United Nations sources estimate that about 1.7 million Iraqis have migrated abroad since the start of the war , while other estimates put the number at closer to 2 million  or even 2.4 million . In addition, more than 1.3 million persons have been displaced within Iraq, most fleeing after 2006 ,. In a 2010 national population survey, one in six households had reportedly moved in the previous 5 y, with “escaping violence” the most common reason . Refugee and internally displaced persons estimates are probably low, as a portion of refugees do not register with the United Nations High Commissioner for Refugees or the International Organization for Migration . Given an average household size of 5.34—as found in the current study (compared with 6.9 in a previous 2006 study )—and an emigrant population of 2 million, this would yield 374,532 external refugee households. One study in Syria estimated that 14.9% of Iraqi refugee households had experienced at least one death . Conservatively, assuming that only 15% of the emigrant households experienced a death, our migration adjustment would add more than 55,000 deaths to the total generated by our household survey (calculation: 2 million migrants/5.34 per household = 374,532 households; those households×0.149 experiencing deaths = 55,805 total deaths attributable to external migrants).
Our household survey produced death rates that, when multiplied by the population count for each year, produced an estimate of 405,000 total deaths. Our migration adjustment would add an additional 55,805 deaths to that total. Our total excess death estimate for the wartime period, then, is 461,000, just under half a million people.
We estimate about half a million excess deaths occurred in Iraq following the US-led invasion and occupation (March 2003–2011). This estimate is derived from reports of deaths by respondents in our nationally representative survey of 2,000 households in 100 clusters, and adds a correction for deaths that would have been reported by households that emigrated. Our household data indicate that the wartime crude death rate in Iraq was 4.6 per 1,000 PY, more than 0.5 times higher than the death rate during the 26-mo period preceding the war. We were also able to estimate the risk of death among adults, both before and during the war, by asking all adults in the household about the deaths of their siblings, and learned that the risk of death rose 0.7 times higher for women and 2.9 times higher for men between the pre-war period and the peak of the war. There were an estimated 766 excess (war-related) adult deaths per week when the war was taking its highest casualties, with about 70% of these attributable to war-related violence.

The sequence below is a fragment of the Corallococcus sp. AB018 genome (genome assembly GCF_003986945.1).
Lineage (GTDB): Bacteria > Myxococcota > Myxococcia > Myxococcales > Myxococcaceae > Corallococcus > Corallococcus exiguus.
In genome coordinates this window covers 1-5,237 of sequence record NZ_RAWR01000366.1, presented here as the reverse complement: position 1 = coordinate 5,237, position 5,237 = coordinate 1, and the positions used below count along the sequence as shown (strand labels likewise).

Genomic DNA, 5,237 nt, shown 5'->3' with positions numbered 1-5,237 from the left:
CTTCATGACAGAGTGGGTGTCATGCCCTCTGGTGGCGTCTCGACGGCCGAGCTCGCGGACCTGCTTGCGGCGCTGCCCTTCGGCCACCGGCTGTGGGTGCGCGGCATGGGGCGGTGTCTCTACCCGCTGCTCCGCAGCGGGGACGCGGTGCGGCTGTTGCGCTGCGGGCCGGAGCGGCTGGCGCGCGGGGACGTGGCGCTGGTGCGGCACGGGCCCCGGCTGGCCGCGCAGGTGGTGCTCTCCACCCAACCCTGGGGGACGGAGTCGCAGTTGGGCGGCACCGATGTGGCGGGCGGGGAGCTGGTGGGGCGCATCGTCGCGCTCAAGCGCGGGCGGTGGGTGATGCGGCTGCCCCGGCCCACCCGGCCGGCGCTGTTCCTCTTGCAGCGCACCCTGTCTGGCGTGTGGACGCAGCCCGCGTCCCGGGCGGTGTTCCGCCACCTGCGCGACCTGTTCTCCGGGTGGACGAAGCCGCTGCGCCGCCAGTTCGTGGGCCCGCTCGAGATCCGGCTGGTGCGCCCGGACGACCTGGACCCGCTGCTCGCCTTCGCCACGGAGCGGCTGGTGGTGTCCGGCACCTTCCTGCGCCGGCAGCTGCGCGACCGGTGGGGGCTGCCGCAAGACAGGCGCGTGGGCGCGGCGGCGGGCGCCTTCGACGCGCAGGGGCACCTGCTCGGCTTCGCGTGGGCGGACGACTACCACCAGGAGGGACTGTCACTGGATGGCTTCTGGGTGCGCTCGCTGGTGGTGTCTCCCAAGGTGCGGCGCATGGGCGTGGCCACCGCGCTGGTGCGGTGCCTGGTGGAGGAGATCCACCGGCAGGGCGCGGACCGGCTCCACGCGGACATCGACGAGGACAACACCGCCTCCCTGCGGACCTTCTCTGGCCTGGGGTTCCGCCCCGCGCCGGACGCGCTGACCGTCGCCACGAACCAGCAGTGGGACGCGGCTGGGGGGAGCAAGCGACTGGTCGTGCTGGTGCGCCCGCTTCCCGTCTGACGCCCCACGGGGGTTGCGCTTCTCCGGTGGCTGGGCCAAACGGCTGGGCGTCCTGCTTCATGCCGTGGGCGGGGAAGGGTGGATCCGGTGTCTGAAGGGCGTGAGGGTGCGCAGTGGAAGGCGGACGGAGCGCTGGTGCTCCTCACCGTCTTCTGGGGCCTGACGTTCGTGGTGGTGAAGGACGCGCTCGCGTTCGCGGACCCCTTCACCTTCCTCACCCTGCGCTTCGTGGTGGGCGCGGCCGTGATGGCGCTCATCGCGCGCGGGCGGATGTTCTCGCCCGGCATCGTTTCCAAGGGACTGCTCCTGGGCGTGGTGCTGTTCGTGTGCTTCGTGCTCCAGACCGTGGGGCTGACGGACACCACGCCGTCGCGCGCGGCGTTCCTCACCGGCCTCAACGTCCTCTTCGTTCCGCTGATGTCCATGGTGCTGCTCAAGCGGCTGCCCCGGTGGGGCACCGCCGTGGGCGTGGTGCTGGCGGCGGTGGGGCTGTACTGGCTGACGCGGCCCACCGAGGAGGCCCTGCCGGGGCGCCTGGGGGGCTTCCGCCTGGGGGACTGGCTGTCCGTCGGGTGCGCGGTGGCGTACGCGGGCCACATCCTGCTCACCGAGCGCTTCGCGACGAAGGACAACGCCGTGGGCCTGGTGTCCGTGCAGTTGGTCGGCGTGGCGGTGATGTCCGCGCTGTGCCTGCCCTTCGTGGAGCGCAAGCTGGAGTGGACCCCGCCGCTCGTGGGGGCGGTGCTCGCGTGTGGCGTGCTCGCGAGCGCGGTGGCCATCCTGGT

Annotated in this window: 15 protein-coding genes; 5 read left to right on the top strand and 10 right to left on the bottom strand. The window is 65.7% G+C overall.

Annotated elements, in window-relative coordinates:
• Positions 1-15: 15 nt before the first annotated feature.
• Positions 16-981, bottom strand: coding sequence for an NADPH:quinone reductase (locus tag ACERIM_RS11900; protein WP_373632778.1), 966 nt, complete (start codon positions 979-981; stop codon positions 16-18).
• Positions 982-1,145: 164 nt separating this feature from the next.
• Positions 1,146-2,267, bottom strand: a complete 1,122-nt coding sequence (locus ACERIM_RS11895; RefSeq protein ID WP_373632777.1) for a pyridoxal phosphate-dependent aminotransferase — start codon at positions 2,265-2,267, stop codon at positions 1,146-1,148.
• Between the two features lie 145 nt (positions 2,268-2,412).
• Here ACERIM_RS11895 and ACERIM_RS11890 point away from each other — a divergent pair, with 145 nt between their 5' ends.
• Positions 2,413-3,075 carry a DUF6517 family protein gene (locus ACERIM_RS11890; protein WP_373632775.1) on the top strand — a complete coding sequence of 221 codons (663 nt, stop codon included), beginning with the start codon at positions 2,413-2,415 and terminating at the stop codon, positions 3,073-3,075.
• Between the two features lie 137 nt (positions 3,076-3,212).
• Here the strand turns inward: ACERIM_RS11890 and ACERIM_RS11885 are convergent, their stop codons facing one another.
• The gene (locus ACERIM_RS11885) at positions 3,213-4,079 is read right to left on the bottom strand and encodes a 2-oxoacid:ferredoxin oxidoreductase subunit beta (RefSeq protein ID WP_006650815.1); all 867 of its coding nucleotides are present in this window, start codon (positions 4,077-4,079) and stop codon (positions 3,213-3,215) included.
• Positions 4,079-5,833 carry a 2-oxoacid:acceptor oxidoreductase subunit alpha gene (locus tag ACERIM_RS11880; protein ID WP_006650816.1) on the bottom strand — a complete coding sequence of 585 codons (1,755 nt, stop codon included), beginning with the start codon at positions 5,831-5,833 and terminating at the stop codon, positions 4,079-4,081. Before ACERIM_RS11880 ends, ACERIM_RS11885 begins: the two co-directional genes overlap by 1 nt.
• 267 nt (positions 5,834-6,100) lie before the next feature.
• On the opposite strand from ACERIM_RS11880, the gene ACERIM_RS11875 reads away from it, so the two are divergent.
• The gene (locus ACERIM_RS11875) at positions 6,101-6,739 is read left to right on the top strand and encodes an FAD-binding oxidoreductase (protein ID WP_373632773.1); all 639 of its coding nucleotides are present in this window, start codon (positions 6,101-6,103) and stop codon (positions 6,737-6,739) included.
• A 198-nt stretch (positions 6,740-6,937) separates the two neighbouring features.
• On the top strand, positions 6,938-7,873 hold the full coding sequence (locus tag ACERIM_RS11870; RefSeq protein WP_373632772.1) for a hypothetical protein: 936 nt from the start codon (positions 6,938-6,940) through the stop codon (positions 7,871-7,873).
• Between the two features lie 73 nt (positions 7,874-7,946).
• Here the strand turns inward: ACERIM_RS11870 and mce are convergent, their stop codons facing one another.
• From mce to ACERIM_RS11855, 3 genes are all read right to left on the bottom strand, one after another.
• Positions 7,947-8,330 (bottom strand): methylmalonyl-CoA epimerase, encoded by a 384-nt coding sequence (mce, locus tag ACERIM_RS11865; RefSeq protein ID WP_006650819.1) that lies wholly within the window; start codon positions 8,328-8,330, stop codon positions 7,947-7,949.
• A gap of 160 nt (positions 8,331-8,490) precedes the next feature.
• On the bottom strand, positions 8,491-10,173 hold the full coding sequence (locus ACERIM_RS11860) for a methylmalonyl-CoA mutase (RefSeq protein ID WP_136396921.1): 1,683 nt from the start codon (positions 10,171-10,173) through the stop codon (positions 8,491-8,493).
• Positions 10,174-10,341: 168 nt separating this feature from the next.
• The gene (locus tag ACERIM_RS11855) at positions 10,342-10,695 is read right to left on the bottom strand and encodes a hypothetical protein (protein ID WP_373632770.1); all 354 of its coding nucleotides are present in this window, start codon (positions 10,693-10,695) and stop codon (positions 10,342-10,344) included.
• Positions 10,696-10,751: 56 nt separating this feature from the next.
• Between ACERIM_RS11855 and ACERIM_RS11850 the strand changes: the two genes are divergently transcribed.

Five previous studies of mortality in Iraq were conducted over the course of the war using household surveys. Roberts et al.  estimated 12.3 deaths per 1,000 PY (for the period 2003–2004). That finding was reasonably similar to the rate obtained by the study by Burnham et al.  conducted 2 y later (2003–2006), which reported 13.2 deaths per 1,000 PY. The IFHS  conducted during a similar period (2003–2006) reported a lower crude death rate (5.31 per 1,000 PY), although this survey failed to collect primary data from 115 high-violence clusters (of 1,086), and instead imputed missing data for these clusters from Iraq Body Count (http://www.iraqbodycount.org/) figures. The Iraq Living Conditions Survey  conducted in the spring of 2004 attempted to count war-related deaths for the period March 20, 2003–May 30, 2004 (estimated at between 18,000 and 29,000) and war-related chronic illnesses (200,000), but did not report an all-cause death rate. At the high end of estimates, an Opinion Research Business poll  in 2007 estimated a violent (not all-cause) mortality rate of 10.3 per 1,000 PY for all but three governorates (Kerbela, Al-Anbar, and Erbil). As an alternative to conducting household surveys, the Iraq Body Count used media and other accounts to simply tally civilian war fatalities, arriving at a total of about 116,475 (or about 0.4 deaths per 1,000 PY as of February 2013). We provide comparisons of some of these rates in Figures 3 and 6.